Scientists have long known that the hippocampus is centrally involved in our ability to navigate through physical space. More recently, researchers have shown that this region is engaged in organizing our thoughts and memories more generally: It maps abstract spaces as well as concrete ones. In a study published in 2016, neuroscientist Branka Milivojevic, of the Donders Institute for Brain, Cognition and Behaviour in the Netherlands, scanned the brains of a group of volunteers as they watched the 1998 movie Sliding Doors. In this romantic comedy-drama, the main character, Helen—played by actress Gwyneth Paltrow—meets two different fates. In one storyline, she makes it onto a train and returns home in time to find her boyfriend in bed with another woman. In a second, parallel storyline, she misses the train and remains oblivious to her boyfriend’s infidelity. As the study participants watched the film, Milivojevic and her collaborators observed activity in their hippocampi identical to that of people who are mentally tracing a path through a physical space. Milivojevic proposes that the viewers of Sliding Doors were effectively navigating through the events of the movie, finding their way along its branching plotline and constructing a map of the cinematic territory as they went. We process our firsthand experiences in the same manner, she submits.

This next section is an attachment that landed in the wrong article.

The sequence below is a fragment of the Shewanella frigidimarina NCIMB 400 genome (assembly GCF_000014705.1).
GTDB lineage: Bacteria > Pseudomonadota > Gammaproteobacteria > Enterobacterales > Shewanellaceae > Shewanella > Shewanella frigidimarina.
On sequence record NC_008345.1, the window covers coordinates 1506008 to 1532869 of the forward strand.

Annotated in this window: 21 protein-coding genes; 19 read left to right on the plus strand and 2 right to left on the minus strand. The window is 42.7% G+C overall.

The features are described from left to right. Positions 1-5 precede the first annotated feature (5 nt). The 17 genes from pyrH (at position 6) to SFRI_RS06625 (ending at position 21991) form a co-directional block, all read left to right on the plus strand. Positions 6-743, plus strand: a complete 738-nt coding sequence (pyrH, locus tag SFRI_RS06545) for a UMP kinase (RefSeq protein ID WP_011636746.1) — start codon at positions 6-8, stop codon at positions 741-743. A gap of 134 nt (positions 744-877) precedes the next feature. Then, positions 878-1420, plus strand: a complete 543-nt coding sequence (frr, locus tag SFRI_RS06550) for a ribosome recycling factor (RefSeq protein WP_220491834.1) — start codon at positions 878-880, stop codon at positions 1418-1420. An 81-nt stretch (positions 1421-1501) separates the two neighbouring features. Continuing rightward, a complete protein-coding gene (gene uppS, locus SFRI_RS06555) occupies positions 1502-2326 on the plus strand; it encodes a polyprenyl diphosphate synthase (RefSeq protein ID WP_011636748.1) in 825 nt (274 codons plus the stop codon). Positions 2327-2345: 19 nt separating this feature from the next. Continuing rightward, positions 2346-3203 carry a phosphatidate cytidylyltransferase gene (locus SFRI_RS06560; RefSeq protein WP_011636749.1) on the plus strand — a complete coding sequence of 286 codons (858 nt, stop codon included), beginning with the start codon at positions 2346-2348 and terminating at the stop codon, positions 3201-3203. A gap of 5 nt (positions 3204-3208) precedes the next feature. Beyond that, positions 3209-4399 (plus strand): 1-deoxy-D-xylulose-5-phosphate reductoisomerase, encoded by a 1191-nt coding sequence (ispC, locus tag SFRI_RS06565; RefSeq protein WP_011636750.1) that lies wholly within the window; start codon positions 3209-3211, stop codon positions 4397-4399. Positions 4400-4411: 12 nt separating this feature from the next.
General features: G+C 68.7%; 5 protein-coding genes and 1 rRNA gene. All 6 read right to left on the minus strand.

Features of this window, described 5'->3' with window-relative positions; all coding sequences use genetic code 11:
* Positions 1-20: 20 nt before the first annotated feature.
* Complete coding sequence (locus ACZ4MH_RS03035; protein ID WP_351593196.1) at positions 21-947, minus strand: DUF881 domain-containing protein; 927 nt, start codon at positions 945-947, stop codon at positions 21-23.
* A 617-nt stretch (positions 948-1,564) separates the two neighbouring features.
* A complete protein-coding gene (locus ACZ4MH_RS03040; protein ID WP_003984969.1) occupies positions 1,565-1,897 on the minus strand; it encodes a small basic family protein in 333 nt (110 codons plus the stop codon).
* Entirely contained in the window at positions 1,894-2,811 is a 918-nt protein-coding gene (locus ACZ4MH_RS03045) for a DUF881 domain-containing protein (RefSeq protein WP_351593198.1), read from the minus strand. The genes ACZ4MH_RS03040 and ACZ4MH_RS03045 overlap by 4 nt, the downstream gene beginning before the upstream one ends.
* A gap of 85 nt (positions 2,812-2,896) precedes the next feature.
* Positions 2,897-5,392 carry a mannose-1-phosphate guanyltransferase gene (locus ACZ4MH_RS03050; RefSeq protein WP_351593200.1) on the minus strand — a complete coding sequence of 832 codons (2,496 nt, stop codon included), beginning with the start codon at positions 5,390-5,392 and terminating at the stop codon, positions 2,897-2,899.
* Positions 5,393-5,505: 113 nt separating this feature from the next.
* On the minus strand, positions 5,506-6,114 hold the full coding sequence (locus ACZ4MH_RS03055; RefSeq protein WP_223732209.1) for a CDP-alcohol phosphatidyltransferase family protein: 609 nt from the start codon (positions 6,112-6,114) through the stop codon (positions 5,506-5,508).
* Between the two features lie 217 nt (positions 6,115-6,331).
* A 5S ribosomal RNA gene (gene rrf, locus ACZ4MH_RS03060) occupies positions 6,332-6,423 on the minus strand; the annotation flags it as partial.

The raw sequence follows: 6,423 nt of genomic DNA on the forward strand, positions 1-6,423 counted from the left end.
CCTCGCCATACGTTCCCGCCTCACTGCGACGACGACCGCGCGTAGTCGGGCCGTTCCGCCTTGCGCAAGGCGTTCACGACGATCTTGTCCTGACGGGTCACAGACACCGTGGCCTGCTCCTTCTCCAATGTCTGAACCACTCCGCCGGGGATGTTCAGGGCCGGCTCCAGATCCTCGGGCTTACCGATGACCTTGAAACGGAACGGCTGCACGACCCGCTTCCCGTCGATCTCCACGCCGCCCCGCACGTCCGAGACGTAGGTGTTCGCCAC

Such research points toward another effective spatial hack: drawing a concept map that captures the mental map we carry around in our heads. A concept map is a visual representation of facts and ideas, and of the relationships among them. One immediate benefit of drawing a concept map is that we “offload” the information it depicts, moving it out of our heads and onto a whiteboard or a sheet of paper. Keeping a thought in mind—while also doing things to and with that thought—is a cognitively taxing activity. We put part of this mental burden down when we delegate the representation of the information to physical space; in so doing, we gain more mental resources to think about that same material.
In addition to this expanded bandwidth, the act of creating a concept map generates a number of other advantages. It forces us to reflect on what we know, and to organize it into a coherent structure. As we construct the concept map, the process may reveal gaps in our understanding of which we were previously unaware. And, having gone through the process of concept mapping, we remember the material better—because we have thought deeply about its meaning.
And there is yet another benefit produced by turning a mental “map” into a stable external artifact. Once a concept map is completed, the knowledge that usually resides inside the head is made visible. By inspecting the map, we’re better able to see the big picture, and to resist becoming distracted by individual details. We can also more readily perceive how the different parts of a complex whole are related to one another. While representations in the mind and representations on the page may seem roughly equivalent, in fact they differ significantly in terms of what psychologists call their “affordances”—that is, what we’re able to do with them. “When thought overwhelms the mind,” notes Barbara Tversky, “the mind uses the body and the world.”
By Annie Murphy Paul